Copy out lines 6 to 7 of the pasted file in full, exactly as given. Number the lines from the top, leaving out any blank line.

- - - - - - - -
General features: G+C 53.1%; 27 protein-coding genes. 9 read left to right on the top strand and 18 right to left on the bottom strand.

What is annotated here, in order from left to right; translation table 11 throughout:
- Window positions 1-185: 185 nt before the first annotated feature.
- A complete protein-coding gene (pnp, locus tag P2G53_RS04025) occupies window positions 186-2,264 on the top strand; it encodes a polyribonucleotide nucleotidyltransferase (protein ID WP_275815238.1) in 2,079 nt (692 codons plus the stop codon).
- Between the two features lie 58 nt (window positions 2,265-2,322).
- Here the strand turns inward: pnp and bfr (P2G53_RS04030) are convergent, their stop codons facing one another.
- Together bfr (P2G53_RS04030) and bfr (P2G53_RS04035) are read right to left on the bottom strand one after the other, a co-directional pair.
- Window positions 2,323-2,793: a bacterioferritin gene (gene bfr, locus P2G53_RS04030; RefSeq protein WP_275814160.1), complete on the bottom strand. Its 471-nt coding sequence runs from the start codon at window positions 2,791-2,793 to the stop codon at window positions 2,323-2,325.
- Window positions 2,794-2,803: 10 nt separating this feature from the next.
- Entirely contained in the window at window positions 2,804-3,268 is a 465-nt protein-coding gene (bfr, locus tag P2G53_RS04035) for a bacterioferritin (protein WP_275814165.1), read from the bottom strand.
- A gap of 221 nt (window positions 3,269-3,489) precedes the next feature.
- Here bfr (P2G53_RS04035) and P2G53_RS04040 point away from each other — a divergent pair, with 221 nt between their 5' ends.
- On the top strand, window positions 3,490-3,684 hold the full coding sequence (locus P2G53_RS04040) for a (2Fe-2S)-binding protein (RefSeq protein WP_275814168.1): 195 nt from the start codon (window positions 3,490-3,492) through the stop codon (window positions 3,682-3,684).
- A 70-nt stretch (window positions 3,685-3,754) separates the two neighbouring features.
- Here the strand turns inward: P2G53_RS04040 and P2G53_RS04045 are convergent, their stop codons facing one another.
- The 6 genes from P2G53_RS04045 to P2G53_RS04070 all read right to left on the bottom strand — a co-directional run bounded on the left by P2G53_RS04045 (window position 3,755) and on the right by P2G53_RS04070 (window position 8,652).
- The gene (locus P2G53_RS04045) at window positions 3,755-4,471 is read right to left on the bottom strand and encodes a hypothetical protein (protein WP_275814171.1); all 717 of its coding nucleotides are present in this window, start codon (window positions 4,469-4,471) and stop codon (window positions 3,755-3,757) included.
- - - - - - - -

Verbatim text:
- Here the strand turns inward: pnp and bfr (P2G53_RS04030) are convergent, their stop codons facing one another.
- Together bfr (P2G53_RS04030) and bfr (P2G53_RS04035) are read right to left on the bottom strand one after the other, a co-directional pair.